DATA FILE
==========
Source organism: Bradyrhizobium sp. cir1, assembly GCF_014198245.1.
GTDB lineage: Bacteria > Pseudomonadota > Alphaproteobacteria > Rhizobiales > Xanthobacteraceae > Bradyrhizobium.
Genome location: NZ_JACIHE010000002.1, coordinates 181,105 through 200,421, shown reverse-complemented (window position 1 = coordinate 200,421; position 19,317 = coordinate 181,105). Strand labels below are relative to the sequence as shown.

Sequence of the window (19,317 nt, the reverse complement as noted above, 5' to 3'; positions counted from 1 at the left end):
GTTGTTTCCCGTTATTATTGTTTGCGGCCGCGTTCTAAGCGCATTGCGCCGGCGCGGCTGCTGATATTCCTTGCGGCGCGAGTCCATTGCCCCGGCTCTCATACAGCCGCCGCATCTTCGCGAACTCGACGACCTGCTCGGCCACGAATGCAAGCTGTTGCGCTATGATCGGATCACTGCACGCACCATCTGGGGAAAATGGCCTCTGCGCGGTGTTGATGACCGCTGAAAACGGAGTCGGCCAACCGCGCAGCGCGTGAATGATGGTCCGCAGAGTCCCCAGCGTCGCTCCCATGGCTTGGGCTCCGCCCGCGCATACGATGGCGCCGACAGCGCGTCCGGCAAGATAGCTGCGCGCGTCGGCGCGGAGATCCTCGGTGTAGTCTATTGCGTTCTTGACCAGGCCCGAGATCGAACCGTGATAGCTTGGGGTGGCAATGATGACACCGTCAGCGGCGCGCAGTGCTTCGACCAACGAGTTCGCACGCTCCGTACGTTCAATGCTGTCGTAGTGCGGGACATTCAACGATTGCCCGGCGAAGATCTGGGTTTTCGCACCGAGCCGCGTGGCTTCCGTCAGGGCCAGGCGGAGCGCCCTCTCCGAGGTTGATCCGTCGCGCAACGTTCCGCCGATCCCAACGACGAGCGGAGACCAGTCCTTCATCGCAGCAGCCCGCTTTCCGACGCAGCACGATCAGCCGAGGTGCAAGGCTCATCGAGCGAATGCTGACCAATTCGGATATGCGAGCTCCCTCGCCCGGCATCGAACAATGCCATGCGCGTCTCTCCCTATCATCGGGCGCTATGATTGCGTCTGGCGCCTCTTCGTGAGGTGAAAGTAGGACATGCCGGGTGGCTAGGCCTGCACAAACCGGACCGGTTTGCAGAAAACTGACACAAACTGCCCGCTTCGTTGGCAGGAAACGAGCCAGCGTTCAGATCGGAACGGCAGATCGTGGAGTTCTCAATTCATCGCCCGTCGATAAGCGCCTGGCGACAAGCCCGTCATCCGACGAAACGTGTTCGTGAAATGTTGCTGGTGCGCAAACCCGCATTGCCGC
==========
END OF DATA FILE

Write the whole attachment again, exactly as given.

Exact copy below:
Source organism: Bradyrhizobium sp. cir1, assembly GCF_014198245.1.
GTDB lineage: Bacteria > Pseudomonadota > Alphaproteobacteria > Rhizobiales > Xanthobacteraceae > Bradyrhizobium.
Genome location: NZ_JACIHE010000002.1, coordinates 181,105 through 200,421, shown reverse-complemented (window position 1 = coordinate 200,421; position 19,317 = coordinate 181,105). Strand labels below are relative to the sequence as shown.

Sequence of the window (19,317 nt, the reverse complement as noted above, 5' to 3'; positions counted from 1 at the left end):
GTTGTTTCCCGTTATTATTGTTTGCGGCCGCGTTCTAAGCGCATTGCGCCGGCGCGGCTGCTGATATTCCTTGCGGCGCGAGTCCATTGCCCCGGCTCTCATACAGCCGCCGCATCTTCGCGAACTCGACGACCTGCTCGGCCACGAATGCAAGCTGTTGCGCTATGATCGGATCACTGCACGCACCATCTGGGGAAAATGGCCTCTGCGCGGTGTTGATGACCGCTGAAAACGGAGTCGGCCAACCGCGCAGCGCGTGAATGATGGTCCGCAGAGTCCCCAGCGTCGCTCCCATGGCTTGGGCTCCGCCCGCGCATACGATGGCGCCGACAGCGCGTCCGGCAAGATAGCTGCGCGCGTCGGCGCGGAGATCCTCGGTGTAGTCTATTGCGTTCTTGACCAGGCCCGAGATCGAACCGTGATAGCTTGGGGTGGCAATGATGACACCGTCAGCGGCGCGCAGTGCTTCGACCAACGAGTTCGCACGCTCCGTACGTTCAATGCTGTCGTAGTGCGGGACATTCAACGATTGCCCGGCGAAGATCTGGGTTTTCGCACCGAGCCGCGTGGCTTCCGTCAGGGCCAGGCGGAGCGCCCTCTCCGAGGTTGATCCGTCGCGCAACGTTCCGCCGATCCCAACGACGAGCGGAGACCAGTCCTTCATCGCAGCAGCCCGCTTTCCGACGCAGCACGATCAGCCGAGGTGCAAGGCTCATCGAGCGAATGCTGACCAATTCGGATATGCGAGCTCCCTCGCCCGGCATCGAACAATGCCATGCGCGTCTCTCCCTATCATCGGGCGCTATGATTGCGTCTGGCGCCTCTTCGTGAGGTGAAAGTAGGACATGCCGGGTGGCTAGGCCTGCACAAACCGGACCGGTTTGCAGAAAACTGACACAAACTGCCCGCTTCGTTGGCAGGAAACGAGCCAGCGTTCAGATCGGAACGGCAGATCGTGGAGTTCTCAATTCATCGCCCGTCGATAAGCGCCTGGCGACAAGCCCGTCATCCGACGAAACGTGTTCGTGAAATGTTGCTGGTGCGCAAACCCGCATTGCCGC